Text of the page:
And the Republican's Third-Party Candidate Is...

With Donald Trump now the presumptive nominee, a growing chorus of prominent Republicans are calling for a third-party candidate. They already have one.

Donald Trump.

He just happened to have run as a Republican.

I hate using the word "brilliant" when it comes to The Donald. But from a strategic standpoint, running as a Republican was exactly that. Third party candidates running for President never win. Donald Trump didn't do that. Instead, by running as a Republican he successfully hijacked the party for his own purposes. It's a fascinating case study from a political science standpoint on how independent candidates can break through and win. Just use the party apparatus against the party itself.

Trump did what Ross Perot didn't do in 1992. Perot, another billionaire who thought he deserved to be President, ran against Bill Clinton and George H. Bush. Like Trump, Perot wasn't big on policy. When asked what his plans were for fixing the deficit and economy, Perot replied, "There's plans lying all over the place."

In the general election that year, Perot managed to win nearly 19 percent of the popular vote, the most since Teddy Roosevelt won 27 percent as a third party Progressive candidate in 1912.

Perot still lost, just as Roosevelt did. Like all third party candidates do. The rules and the system are simply stacked too much against them.

Trump fits the perfect third party candidate mold. He's an outsider. Not a politician. He's rich, so he can fund his own campaign. And his ideas don't fit the traditional policy platforms of either party. Liberal on some things, like trade, and hotly conservative on others, like banning Muslims from entering the United States. He's an enigma.

He's exactly the type of guy that would run as a third party candidate. But he must have read a few history books. He realized that's a failed strategy no matter how much money you spend. (Note to former Mayor of NYC Mayor Michael Bloomberg.)

Instead Trump used the Republican Party as his vehicle to get the nomination. His populist message and "shoot from the lip" personality transcended the traditional conservative landscape, making him the candidate of choice among a very pissed off segment of the Republican Party rank-in-file already inclined to support his type of candidacy.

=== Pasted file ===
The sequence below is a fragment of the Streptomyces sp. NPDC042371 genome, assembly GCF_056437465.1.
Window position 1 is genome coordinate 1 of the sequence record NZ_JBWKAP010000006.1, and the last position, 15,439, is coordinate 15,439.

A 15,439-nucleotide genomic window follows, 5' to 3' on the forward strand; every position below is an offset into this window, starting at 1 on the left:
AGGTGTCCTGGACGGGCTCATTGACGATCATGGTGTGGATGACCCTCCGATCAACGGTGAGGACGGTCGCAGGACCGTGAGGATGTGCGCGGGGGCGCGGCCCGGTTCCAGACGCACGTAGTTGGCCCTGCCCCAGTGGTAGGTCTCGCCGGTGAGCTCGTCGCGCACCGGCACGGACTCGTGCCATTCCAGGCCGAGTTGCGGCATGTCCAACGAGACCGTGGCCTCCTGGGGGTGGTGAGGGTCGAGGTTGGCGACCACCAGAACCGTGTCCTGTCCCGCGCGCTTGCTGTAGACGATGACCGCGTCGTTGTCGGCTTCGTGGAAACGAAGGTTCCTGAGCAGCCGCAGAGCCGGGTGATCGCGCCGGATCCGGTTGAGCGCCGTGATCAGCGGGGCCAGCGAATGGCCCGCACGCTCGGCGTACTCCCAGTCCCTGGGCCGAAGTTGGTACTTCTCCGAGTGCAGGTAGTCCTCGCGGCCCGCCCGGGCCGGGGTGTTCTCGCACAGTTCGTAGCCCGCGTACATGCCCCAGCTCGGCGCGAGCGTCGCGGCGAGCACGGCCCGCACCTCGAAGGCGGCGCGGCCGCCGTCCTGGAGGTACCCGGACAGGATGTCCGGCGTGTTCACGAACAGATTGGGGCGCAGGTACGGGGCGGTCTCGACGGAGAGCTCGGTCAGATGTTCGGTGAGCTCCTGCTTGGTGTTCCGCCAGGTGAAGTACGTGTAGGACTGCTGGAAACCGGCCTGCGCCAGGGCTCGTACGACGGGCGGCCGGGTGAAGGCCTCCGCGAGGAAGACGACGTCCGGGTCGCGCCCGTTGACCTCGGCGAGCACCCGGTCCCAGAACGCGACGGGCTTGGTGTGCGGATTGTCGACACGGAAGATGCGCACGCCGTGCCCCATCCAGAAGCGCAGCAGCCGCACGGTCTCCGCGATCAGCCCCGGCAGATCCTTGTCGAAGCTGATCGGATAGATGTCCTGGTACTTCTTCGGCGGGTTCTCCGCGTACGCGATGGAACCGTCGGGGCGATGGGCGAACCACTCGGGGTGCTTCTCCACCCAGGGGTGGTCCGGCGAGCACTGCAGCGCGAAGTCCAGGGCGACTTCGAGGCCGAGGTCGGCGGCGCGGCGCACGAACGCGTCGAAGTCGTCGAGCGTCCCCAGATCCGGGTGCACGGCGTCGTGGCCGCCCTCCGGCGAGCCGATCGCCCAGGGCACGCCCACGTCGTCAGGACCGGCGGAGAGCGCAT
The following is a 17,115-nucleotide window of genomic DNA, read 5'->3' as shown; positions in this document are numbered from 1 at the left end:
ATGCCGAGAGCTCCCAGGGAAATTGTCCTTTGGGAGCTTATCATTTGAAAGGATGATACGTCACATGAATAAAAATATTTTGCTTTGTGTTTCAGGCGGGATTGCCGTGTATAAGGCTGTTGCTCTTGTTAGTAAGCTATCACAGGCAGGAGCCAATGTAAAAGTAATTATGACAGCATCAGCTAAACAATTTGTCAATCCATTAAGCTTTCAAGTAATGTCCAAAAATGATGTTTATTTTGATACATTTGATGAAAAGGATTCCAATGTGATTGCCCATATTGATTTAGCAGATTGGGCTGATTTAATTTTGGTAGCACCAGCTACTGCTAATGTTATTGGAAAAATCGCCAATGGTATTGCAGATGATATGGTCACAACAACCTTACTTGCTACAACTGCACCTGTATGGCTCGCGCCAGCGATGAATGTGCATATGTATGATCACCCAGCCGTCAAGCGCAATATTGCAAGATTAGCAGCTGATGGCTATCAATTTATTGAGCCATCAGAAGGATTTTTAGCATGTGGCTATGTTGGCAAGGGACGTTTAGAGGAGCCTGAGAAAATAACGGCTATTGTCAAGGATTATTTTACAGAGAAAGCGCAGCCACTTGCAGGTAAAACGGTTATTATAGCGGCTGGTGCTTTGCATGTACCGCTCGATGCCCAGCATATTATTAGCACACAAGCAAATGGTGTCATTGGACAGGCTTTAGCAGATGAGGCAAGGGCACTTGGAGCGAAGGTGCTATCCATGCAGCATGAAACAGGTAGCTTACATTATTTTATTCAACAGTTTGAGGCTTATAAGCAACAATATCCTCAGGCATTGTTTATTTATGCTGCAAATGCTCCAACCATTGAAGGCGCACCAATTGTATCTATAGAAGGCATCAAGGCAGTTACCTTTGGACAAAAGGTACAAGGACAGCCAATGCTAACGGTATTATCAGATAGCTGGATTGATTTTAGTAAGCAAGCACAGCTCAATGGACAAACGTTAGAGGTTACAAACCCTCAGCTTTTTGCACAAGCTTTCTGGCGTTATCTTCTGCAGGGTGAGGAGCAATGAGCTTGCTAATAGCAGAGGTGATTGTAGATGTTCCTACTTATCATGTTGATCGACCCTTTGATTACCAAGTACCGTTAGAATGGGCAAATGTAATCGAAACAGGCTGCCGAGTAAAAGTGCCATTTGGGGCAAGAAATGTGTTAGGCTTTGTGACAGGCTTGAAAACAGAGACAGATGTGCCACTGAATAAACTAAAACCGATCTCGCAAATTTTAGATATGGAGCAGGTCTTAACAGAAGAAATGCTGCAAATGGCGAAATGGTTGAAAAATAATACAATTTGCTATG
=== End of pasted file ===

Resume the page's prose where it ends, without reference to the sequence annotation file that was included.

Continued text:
Funny thing. It almost happened to the Democrats as well. Think about it: Bernie Sanders isn't really a Democrat. He's an independent. In fact when Bernie ran for Congress in 1989, as an independent, he wrote an op-ed for the New York Times in which he referred to the two major political parties as "tweedle-dee" and "tweedle-dum." He's never been a fan of either party. He's been a legitimate political outsider for more than 40 years. He just came up a little short this year.

So here's what we have to look forward to come November: For the first time in 162 years, the Republican Party isn't fielding a candidate. Not really. The race for President is going to be between a Democrat, and an Independent, one who just happens to carry the label of Republican.

That's tough for a lot of Republican leaders to stomach. Hence the growing pressure to field a "real Republican" as a third party alternative. Mainstream Republicans want "back in." The dilemma is that doing so will only split the Republican vote further and hand Hillary Clinton the keys to the White House.

But at this point, does it really make a difference? I think not. Clinton is going to win. Trump is not getting elected President. So Republicans might as well support someone like John Kasich to run as the "real" Republican standard bearer. Maybe even plan a "counter-convention" across the street in Cleveland with Speaker of the House Paul Ryan presiding. At least that way Republicans can save face. And maybe also save a few of their down ballot candidates as well.

David Paine is president and co-founder of the nonprofit 9/11 Day, and a periodic contributor to the Huffington Post.